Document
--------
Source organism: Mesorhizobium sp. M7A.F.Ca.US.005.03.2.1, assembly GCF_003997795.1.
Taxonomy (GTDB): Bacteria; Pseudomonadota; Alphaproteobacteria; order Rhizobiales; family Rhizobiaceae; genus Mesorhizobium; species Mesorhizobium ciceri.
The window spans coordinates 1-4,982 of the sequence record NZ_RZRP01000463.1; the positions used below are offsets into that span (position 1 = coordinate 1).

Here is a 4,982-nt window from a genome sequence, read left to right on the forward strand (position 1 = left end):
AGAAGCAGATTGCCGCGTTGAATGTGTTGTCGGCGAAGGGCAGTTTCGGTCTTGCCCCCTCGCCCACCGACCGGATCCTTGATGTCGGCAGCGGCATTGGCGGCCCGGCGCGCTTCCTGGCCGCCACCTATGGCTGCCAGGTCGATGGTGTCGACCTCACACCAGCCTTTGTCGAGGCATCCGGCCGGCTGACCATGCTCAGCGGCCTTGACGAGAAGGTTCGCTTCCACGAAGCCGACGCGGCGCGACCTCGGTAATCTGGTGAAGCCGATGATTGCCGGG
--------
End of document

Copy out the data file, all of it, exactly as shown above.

Source organism: Mesorhizobium sp. M7A.F.Ca.US.005.03.2.1, assembly GCF_003997795.1.
Taxonomy (GTDB): Bacteria; Pseudomonadota; Alphaproteobacteria; order Rhizobiales; family Rhizobiaceae; genus Mesorhizobium; species Mesorhizobium ciceri.
The window spans coordinates 1-4,982 of the sequence record NZ_RZRP01000463.1; the positions used below are offsets into that span (position 1 = coordinate 1).

Here is a 4,982-nt window from a genome sequence, read left to right on the forward strand (position 1 = left end):
AGAAGCAGATTGCCGCGTTGAATGTGTTGTCGGCGAAGGGCAGTTTCGGTCTTGCCCCCTCGCCCACCGACCGGATCCTTGATGTCGGCAGCGGCATTGGCGGCCCGGCGCGCTTCCTGGCCGCCACCTATGGCTGCCAGGTCGATGGTGTCGACCTCACACCAGCCTTTGTCGAGGCATCCGGCCGGCTGACCATGCTCAGCGGCCTTGACGAGAAGGTTCGCTTCCACGAAGCCGACGCGGCGCGACCTCGGTAATCTGGTGAAGCCGATGATTGCCGGG